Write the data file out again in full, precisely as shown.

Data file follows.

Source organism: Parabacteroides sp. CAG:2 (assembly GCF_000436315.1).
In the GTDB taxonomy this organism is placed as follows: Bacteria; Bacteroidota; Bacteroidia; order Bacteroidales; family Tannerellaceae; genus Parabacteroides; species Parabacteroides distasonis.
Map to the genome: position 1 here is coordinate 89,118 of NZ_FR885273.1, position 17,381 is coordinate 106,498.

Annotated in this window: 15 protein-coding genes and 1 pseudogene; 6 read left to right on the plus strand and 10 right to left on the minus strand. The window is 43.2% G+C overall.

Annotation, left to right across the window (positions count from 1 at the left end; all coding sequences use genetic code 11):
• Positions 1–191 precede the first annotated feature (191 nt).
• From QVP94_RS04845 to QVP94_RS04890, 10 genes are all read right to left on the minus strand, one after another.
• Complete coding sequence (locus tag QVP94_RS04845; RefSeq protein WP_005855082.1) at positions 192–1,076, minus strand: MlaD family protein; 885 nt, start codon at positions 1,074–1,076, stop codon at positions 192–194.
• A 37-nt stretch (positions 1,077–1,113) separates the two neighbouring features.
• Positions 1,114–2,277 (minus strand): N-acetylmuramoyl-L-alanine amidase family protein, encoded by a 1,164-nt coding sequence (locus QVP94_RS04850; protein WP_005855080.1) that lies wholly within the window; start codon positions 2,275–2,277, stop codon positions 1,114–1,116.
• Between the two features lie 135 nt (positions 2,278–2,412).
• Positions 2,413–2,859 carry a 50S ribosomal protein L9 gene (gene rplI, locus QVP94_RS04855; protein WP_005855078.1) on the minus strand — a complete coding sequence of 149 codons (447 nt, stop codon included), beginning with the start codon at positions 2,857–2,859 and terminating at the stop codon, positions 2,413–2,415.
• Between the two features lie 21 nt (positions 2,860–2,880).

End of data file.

Source organism: Parabacteroides sp. CAG:2 (assembly GCF_000436315.1).
In the GTDB taxonomy this organism is placed as follows: Bacteria; Bacteroidota; Bacteroidia; order Bacteroidales; family Tannerellaceae; genus Parabacteroides; species Parabacteroides distasonis.
Map to the genome: position 1 here is coordinate 89,118 of NZ_FR885273.1, position 17,381 is coordinate 106,498.

Annotated in this window: 15 protein-coding genes and 1 pseudogene; 6 read left to right on the plus strand and 10 right to left on the minus strand. The window is 43.2% G+C overall.

Annotation, left to right across the window (positions count from 1 at the left end; all coding sequences use genetic code 11):
• Positions 1–191 precede the first annotated feature (191 nt).
• From QVP94_RS04845 to QVP94_RS04890, 10 genes are all read right to left on the minus strand, one after another.
• Complete coding sequence (locus tag QVP94_RS04845; RefSeq protein WP_005855082.1) at positions 192–1,076, minus strand: MlaD family protein; 885 nt, start codon at positions 1,074–1,076, stop codon at positions 192–194.
• A 37-nt stretch (positions 1,077–1,113) separates the two neighbouring features.
• Positions 1,114–2,277 (minus strand): N-acetylmuramoyl-L-alanine amidase family protein, encoded by a 1,164-nt coding sequence (locus QVP94_RS04850; protein WP_005855080.1) that lies wholly within the window; start codon positions 2,275–2,277, stop codon positions 1,114–1,116.
• Between the two features lie 135 nt (positions 2,278–2,412).
• Positions 2,413–2,859 carry a 50S ribosomal protein L9 gene (gene rplI, locus QVP94_RS04855; protein WP_005855078.1) on the minus strand — a complete coding sequence of 149 codons (447 nt, stop codon included), beginning with the start codon at positions 2,857–2,859 and terminating at the stop codon, positions 2,413–2,415.
• Between the two features lie 21 nt (positions 2,860–2,880).